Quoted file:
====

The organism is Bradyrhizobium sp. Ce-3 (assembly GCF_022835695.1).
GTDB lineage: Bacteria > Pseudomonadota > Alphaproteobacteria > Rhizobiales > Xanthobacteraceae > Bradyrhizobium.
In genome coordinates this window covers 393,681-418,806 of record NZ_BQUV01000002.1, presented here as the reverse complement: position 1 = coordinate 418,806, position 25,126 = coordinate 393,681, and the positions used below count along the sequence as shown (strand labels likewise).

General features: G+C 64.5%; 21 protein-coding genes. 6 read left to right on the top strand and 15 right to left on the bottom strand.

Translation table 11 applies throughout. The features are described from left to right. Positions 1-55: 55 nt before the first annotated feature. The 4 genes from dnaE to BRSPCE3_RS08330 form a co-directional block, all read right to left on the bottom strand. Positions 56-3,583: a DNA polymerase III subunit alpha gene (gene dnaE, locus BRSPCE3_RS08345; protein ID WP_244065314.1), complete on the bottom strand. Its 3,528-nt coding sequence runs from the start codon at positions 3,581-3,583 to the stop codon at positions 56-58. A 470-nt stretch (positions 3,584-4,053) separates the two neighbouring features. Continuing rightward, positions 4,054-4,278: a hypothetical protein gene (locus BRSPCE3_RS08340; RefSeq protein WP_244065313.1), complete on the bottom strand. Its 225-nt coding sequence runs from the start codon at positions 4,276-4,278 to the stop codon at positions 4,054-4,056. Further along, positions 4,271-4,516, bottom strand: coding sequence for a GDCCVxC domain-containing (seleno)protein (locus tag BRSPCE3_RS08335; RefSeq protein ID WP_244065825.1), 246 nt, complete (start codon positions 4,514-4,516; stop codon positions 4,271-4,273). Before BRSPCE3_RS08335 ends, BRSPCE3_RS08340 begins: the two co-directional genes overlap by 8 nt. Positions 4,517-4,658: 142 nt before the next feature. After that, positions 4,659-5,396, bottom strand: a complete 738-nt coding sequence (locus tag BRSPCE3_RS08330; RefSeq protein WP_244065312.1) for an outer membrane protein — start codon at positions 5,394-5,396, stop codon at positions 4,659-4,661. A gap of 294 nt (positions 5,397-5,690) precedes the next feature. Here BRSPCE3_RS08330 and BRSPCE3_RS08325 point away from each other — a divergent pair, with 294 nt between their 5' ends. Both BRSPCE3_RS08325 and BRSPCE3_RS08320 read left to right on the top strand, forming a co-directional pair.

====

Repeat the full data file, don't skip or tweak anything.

The organism is Bradyrhizobium sp. Ce-3 (assembly GCF_022835695.1).
GTDB lineage: Bacteria > Pseudomonadota > Alphaproteobacteria > Rhizobiales > Xanthobacteraceae > Bradyrhizobium.
In genome coordinates this window covers 393,681-418,806 of record NZ_BQUV01000002.1, presented here as the reverse complement: position 1 = coordinate 418,806, position 25,126 = coordinate 393,681, and the positions used below count along the sequence as shown (strand labels likewise).

General features: G+C 64.5%; 21 protein-coding genes. 6 read left to right on the top strand and 15 right to left on the bottom strand.

Translation table 11 applies throughout. The features are described from left to right. Positions 1-55: 55 nt before the first annotated feature. The 4 genes from dnaE to BRSPCE3_RS08330 form a co-directional block, all read right to left on the bottom strand. Positions 56-3,583: a DNA polymerase III subunit alpha gene (gene dnaE, locus BRSPCE3_RS08345; protein ID WP_244065314.1), complete on the bottom strand. Its 3,528-nt coding sequence runs from the start codon at positions 3,581-3,583 to the stop codon at positions 56-58. A 470-nt stretch (positions 3,584-4,053) separates the two neighbouring features. Continuing rightward, positions 4,054-4,278: a hypothetical protein gene (locus BRSPCE3_RS08340; RefSeq protein WP_244065313.1), complete on the bottom strand. Its 225-nt coding sequence runs from the start codon at positions 4,276-4,278 to the stop codon at positions 4,054-4,056. Further along, positions 4,271-4,516, bottom strand: coding sequence for a GDCCVxC domain-containing (seleno)protein (locus tag BRSPCE3_RS08335; RefSeq protein ID WP_244065825.1), 246 nt, complete (start codon positions 4,514-4,516; stop codon positions 4,271-4,273). Before BRSPCE3_RS08335 ends, BRSPCE3_RS08340 begins: the two co-directional genes overlap by 8 nt. Positions 4,517-4,658: 142 nt before the next feature. After that, positions 4,659-5,396, bottom strand: a complete 738-nt coding sequence (locus tag BRSPCE3_RS08330; RefSeq protein WP_244065312.1) for an outer membrane protein — start codon at positions 5,394-5,396, stop codon at positions 4,659-4,661. A gap of 294 nt (positions 5,397-5,690) precedes the next feature. Here BRSPCE3_RS08330 and BRSPCE3_RS08325 point away from each other — a divergent pair, with 294 nt between their 5' ends. Both BRSPCE3_RS08325 and BRSPCE3_RS08320 read left to right on the top strand, forming a co-directional pair.